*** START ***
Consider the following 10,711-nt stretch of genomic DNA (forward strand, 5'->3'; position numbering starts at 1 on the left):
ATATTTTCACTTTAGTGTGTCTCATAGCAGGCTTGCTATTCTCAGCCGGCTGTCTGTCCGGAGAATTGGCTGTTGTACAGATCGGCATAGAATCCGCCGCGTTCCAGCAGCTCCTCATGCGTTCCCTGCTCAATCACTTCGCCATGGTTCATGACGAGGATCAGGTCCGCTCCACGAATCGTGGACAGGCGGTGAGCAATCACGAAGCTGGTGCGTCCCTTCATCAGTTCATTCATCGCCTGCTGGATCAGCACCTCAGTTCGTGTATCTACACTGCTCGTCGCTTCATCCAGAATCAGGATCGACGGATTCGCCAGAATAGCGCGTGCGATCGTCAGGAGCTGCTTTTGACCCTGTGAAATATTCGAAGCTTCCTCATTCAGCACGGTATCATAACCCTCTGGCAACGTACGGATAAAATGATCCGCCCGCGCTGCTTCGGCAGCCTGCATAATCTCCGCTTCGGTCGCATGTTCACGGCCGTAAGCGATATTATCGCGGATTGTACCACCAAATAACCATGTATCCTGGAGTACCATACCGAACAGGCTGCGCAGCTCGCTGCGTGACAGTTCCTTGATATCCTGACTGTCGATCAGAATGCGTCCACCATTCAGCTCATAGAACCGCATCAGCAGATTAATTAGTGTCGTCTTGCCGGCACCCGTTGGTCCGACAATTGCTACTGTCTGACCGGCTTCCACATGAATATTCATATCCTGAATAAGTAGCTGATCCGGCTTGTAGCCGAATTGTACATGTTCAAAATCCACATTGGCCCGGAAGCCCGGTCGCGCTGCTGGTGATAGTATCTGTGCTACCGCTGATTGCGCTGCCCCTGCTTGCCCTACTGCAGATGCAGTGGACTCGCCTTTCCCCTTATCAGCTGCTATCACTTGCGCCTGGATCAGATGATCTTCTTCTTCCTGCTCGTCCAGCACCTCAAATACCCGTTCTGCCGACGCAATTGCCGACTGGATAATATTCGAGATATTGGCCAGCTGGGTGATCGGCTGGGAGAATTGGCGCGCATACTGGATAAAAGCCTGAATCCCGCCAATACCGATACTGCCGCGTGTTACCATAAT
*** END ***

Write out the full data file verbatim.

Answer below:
Consider the following 10,711-nt stretch of genomic DNA (forward strand, 5'->3'; position numbering starts at 1 on the left):
ATATTTTCACTTTAGTGTGTCTCATAGCAGGCTTGCTATTCTCAGCCGGCTGTCTGTCCGGAGAATTGGCTGTTGTACAGATCGGCATAGAATCCGCCGCGTTCCAGCAGCTCCTCATGCGTTCCCTGCTCAATCACTTCGCCATGGTTCATGACGAGGATCAGGTCCGCTCCACGAATCGTGGACAGGCGGTGAGCAATCACGAAGCTGGTGCGTCCCTTCATCAGTTCATTCATCGCCTGCTGGATCAGCACCTCAGTTCGTGTATCTACACTGCTCGTCGCTTCATCCAGAATCAGGATCGACGGATTCGCCAGAATAGCGCGTGCGATCGTCAGGAGCTGCTTTTGACCCTGTGAAATATTCGAAGCTTCCTCATTCAGCACGGTATCATAACCCTCTGGCAACGTACGGATAAAATGATCCGCCCGCGCTGCTTCGGCAGCCTGCATAATCTCCGCTTCGGTCGCATGTTCACGGCCGTAAGCGATATTATCGCGGATTGTACCACCAAATAACCATGTATCCTGGAGTACCATACCGAACAGGCTGCGCAGCTCGCTGCGTGACAGTTCCTTGATATCCTGACTGTCGATCAGAATGCGTCCACCATTCAGCTCATAGAACCGCATCAGCAGATTAATTAGTGTCGTCTTGCCGGCACCCGTTGGTCCGACAATTGCTACTGTCTGACCGGCTTCCACATGAATATTCATATCCTGAATAAGTAGCTGATCCGGCTTGTAGCCGAATTGTACATGTTCAAAATCCACATTGGCCCGGAAGCCCGGTCGCGCTGCTGGTGATAGTATCTGTGCTACCGCTGATTGCGCTGCCCCTGCTTGCCCTACTGCAGATGCAGTGGACTCGCCTTTCCCCTTATCAGCTGCTATCACTTGCGCCTGGATCAGATGATCTTCTTCTTCCTGCTCGTCCAGCACCTCAAATACCCGTTCTGCCGACGCAATTGCCGACTGGATAATATTCGAGATATTGGCCAGCTGGGTGATCGGCTGGGAGAATTGGCGCGCATACTGGATAAAAGCCTGAATCCCGCCAATACCGATACTGCCGCGTGTTACCATAAT